Many, many people think of revolvers as "simpler" and, therefore more reliable. In reality, the average revolver has more parts than the average automatic -- some twice as many. Just look at an exploded parts diagram book and count a few. You might see 40 or so for an automatic, 50-80 for a revolver. Revolvers look simpler, but they really just have all those parts hidden away.
A revolver must hold each chamber in the cylinder perfectly aligned with the barrel, perfectly spaced from the barrel. It also must have perfect "timing", perfect coordination of the cylinder moving, the hammer dropping. The cylinder not aligned or the hammer drops too soon, the bullet shaves lead.
The alignment and timing are so critical that it makes many parts of the revolver very critical in dimensions and alignment. Take a box of parts for a Colt .45, assemble them with a few tools, and you'll have a working gun. Take a box of parts for a S&W revolver and assemble them and you won't -- you will need to do adjustments, alignments, bend and file to get the timing right. The book on pistolsmithing called Pistolsmithing by George Nonte has much more information on revolvers than autos, the author a big revolver fan. But look what he states in these two chapters:
19) Rebuilding an Autoloader: "With most autos -- at least those that are worthwhile -- rebuilding is simply a matter of replacing parts. The typical big bore auto ... is designed for complete replacement of all parts with minimum tools. ... I might add this is the method used to overhaul military sidearms and restore them to full serviceability."A story. A friend of mine and I got our concealed carry permits in Indiana about 24 years ago. He bought a brand new S&W Model 19 revolver, I bought a Model D .380 auto that was used. We bought as much ammo as we could carry, went out into the woods, and started shooting. After about 150 rounds I was still shooting away, but his cylinder jammed, stopped spinning. It had become fouled by powder and such around the cylinder to barrel gap. We cleaned it up and he was back at it. At the end of 500 rounds each, my had yet to act up, he had to do two cleanings. If the Model 19 was working perfectly, this makes my point. If it wasn't -- that also makes my point. Reliability means being able to work right, and to always be able to.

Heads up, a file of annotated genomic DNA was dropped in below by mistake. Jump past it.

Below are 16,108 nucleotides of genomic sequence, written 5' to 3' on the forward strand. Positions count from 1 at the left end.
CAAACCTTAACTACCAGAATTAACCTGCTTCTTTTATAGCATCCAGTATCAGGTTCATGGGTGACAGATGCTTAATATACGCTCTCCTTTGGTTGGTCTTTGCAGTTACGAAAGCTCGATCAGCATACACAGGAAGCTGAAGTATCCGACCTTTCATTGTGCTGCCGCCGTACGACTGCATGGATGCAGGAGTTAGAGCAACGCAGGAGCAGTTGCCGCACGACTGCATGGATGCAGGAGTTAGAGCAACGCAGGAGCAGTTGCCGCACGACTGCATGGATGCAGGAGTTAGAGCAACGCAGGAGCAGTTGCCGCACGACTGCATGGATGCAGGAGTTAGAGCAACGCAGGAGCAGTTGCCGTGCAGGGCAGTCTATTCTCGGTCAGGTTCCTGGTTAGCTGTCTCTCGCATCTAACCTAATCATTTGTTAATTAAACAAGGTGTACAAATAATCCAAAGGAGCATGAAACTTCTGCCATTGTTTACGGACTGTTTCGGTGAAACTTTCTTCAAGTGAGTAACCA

20) Rebuilding a Revolver: "The last chapter dealt with rebuilding autoloading pistols which are generally quite easy to work with. Revolvers are a bit more complex and simple part replacement often won't get the job done."
The one thing that can make or break some autos is the Ammo used. Just about every auto has no trouble with FMJ ammo. Hollow points bother some, as do shorter rounds. Top of the line autos like some I will mention at the end can take any ammo you give them. Revolvers are quite tolerant of ammo except for one thing -- don't let it hang out the front of the cylinder!
Bang for the Buck
A cheap revolver that is fairly new and working properly is far more likely to work when called upon than a cheap automatic. Avoid cheap autos at all costs. Avoid anything but the tip-top quality auto if you need one that fires a rim-fire or rimmed cartridge.
So if you only have a few bucks to spend, don't get an automatic. Buy quality, or don't. And if you don't have enough money to spend on something you may stake your life on, then perhaps you are missing the big picture? Or just robbing 7-11's? :)
Reliability issues aside for the moment, what are the actual differences in their use?
An automatic can hold a lot more rounds than a revolver, and is easier to carry extra ammo for and to reload it. It has less recoil than a revolver. It can have a longer barrel for the same gun length. An auto is also flatter and easier to conceal. An automatic can offer lots of types and levels of safety systems -- none (like a revolver), up to squeeze cockers like the H&K P7. (Safeties are a whole different subject)
A revolver takes much less training, just aim and pull the trigger. No safety system, either. Always keep a revolver holstered, that is the "safety" for the gun. Don't reach into a desk drawer, or under a seat for an unholstered revolver, you may get a bad surprise if you grab the trigger by accident. No training on clearing a jam is needed (as is with an auto), just pull the trigger again. Revolvers tended to offer higher power levels, specifically the .357 Magnum vs. the 9 mm. The .40 S&W auto is catching on, and it closes the power gap -- at the cost of less rounds in the gun.
It used to be rare to see a cop with an automatic -- these days it's rare to see one with a revolver. Departments convert over all the time for many of the benefits I've listed above. And you won't see a soldier with a revolver too often either.
My bottom line advice to you is to buy
the finest double-action automatic you can afford. Buy one with a
3 safety system -- a lock on the firing pin released by the trigger movement
and a manual safety that locks the firing pin and blocks it from the hammer
(or H&K's squeeze cocker). Leave the manual safety off when it
is in a real holster attached to you. Insist on a loaded chamber
indicator. Don't buy anything smaller than a 9 mm unless you want
to piss someone off instead of stop them. Get a 10 mm (not .40 SW)
with full load ammo if you have serious needs, say a S&W 1006.
Look at guns from H&K, Beretta, SIG, S&W. Stay away from
Glocks. Want me to pick out just one
from the whole bunch? How about two? OK, the H&K
P7M8 if you can afford it, a Beretta 92FS or 96FS if you have limited
funds. (OK, that was three. :). There is nothing finer made than
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